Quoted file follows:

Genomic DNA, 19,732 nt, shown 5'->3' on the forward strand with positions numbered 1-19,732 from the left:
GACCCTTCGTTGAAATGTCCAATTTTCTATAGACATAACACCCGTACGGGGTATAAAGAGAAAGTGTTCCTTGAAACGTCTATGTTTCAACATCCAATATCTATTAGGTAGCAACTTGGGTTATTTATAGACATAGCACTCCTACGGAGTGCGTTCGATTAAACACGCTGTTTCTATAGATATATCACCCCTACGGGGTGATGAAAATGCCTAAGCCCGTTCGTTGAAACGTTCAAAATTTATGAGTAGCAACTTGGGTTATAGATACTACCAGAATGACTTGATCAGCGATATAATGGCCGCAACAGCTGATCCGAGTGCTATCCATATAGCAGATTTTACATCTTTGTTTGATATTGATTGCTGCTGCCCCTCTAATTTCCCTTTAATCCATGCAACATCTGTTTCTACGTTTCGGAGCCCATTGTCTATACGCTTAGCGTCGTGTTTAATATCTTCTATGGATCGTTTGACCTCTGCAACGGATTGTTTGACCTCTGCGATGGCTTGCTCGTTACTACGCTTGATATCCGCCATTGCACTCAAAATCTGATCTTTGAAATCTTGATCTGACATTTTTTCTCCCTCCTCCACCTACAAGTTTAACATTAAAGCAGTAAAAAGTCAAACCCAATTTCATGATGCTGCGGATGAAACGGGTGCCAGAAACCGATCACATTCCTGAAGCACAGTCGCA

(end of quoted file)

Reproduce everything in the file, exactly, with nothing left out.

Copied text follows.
Genomic DNA, 19,732 nt, shown 5'->3' on the forward strand with positions numbered 1-19,732 from the left:
GACCCTTCGTTGAAATGTCCAATTTTCTATAGACATAACACCCGTACGGGGTATAAAGAGAAAGTGTTCCTTGAAACGTCTATGTTTCAACATCCAATATCTATTAGGTAGCAACTTGGGTTATTTATAGACATAGCACTCCTACGGAGTGCGTTCGATTAAACACGCTGTTTCTATAGATATATCACCCCTACGGGGTGATGAAAATGCCTAAGCCCGTTCGTTGAAACGTTCAAAATTTATGAGTAGCAACTTGGGTTATAGATACTACCAGAATGACTTGATCAGCGATATAATGGCCGCAACAGCTGATCCGAGTGCTATCCATATAGCAGATTTTACATCTTTGTTTGATATTGATTGCTGCTGCCCCTCTAATTTCCCTTTAATCCATGCAACATCTGTTTCTACGTTTCGGAGCCCATTGTCTATACGCTTAGCGTCGTGTTTAATATCTTCTATGGATCGTTTGACCTCTGCAACGGATTGTTTGACCTCTGCGATGGCTTGCTCGTTACTACGCTTGATATCCGCCATTGCACTCAAAATCTGATCTTTGAAATCTTGATCTGACATTTTTTCTCCCTCCTCCACCTACAAGTTTAACATTAAAGCAGTAAAAAGTCAAACCCAATTTCATGATGCTGCGGATGAAACGGGTGCCAGAAACCGATCACATTCCTGAAGCACAGTCGCA